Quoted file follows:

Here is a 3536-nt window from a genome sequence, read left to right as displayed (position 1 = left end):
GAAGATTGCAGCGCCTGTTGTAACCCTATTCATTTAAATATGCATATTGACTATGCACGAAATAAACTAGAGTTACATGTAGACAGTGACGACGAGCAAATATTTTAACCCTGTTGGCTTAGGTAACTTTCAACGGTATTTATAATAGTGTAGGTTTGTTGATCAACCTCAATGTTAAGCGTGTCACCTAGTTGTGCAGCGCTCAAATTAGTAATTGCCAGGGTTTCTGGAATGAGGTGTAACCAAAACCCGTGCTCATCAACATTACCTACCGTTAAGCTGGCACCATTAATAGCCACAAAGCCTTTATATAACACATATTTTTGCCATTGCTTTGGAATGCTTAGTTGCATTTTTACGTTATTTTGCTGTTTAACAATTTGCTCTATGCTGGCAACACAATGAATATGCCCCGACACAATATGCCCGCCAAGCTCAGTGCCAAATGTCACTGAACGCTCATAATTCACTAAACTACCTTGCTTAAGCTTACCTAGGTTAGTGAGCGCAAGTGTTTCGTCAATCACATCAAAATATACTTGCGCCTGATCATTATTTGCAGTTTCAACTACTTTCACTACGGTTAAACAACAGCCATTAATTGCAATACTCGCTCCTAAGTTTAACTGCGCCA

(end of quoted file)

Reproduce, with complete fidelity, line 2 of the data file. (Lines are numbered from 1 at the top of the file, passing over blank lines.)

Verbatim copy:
GAAGATTGCAGCGCCTGTTGTAACCCTATTCATTTAAATATGCATATTGACTATGCACGAAATAAACTAGAGTTACATGTAGACAGTGACGACGAGCAAATATTTTAACCCTGTTGGCTTAGGTAACTTTCAACGGTATTTATAATAGTGTAGGTTTGTTGATCAACCTCAATGTTAAGCGTGTCACCTAGTTGTGCAGCGCTCAAATTAGTAATTGCCAGGGTTTCTGGAATGAGGTGTAACCAAAACCCGTGCTCATCAACATTACCTACCGTTAAGCTGGCACCATTAATAGCCACAAAGCCTTTATATAACACATATTTTTGCCATTGCTTTGGAATGCTTAGTTGCATTTTTACGTTATTTTGCTGTTTAACAATTTGCTCTATGCTGGCAACACAATGAATATGCCCCGACACAATATGCCCGCCAAGCTCAGTGCCAAATGTCACTGAACGCTCATAATTCACTAAACTACCTTGCTTAAGCTTACCTAGGTTAGTGAGCGCAAGTGTTTCGTCAATCACATCAAAATATACTTGCGCCTGATCATTATTTGCAGTTTCAACTACTTTCACTACGGTTAAACAACAGCCATTAATTGCAATACTCGCTCCTAAGTTTAACTGCGCCA